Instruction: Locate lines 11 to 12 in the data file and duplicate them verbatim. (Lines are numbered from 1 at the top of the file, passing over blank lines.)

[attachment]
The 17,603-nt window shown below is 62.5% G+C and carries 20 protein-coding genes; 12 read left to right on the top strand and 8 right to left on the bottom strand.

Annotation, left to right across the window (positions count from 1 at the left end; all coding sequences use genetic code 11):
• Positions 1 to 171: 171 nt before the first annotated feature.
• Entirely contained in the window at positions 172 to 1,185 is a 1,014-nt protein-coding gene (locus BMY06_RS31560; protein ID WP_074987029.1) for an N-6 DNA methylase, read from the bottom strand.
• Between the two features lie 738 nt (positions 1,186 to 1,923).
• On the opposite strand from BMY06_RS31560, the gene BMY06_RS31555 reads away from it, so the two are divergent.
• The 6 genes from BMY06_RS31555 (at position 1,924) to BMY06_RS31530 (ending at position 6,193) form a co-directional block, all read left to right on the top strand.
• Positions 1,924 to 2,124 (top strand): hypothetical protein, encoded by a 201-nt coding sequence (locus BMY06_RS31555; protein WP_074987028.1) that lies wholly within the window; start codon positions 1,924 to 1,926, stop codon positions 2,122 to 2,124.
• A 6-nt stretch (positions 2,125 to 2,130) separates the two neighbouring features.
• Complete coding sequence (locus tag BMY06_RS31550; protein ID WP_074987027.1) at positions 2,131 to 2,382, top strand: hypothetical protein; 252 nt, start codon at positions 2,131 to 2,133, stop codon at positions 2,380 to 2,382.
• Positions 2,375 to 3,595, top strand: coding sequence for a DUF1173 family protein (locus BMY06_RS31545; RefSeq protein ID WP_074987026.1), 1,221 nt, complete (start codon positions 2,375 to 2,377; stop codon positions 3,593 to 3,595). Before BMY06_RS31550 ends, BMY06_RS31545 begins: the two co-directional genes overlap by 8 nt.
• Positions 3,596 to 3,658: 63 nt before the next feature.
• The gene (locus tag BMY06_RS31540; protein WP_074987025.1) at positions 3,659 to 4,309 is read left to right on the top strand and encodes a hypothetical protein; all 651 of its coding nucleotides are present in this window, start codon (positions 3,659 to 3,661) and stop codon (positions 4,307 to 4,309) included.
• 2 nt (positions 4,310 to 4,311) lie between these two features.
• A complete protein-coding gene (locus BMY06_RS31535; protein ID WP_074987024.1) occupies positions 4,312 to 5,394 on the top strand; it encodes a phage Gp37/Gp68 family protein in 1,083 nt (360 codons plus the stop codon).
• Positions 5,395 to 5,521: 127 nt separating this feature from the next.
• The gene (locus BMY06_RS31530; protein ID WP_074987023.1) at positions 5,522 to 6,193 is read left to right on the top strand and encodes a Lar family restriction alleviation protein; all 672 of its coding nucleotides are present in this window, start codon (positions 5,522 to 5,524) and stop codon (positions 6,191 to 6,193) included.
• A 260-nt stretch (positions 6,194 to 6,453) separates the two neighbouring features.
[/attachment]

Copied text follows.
• Positions 2,375 to 3,595, top strand: coding sequence for a DUF1173 family protein (locus BMY06_RS31545; RefSeq protein ID WP_074987026.1), 1,221 nt, complete (start codon positions 2,375 to 2,377; stop codon positions 3,593 to 3,595). Before BMY06_RS31550 ends, BMY06_RS31545 begins: the two co-directional genes overlap by 8 nt.
• Positions 3,596 to 3,658: 63 nt before the next feature.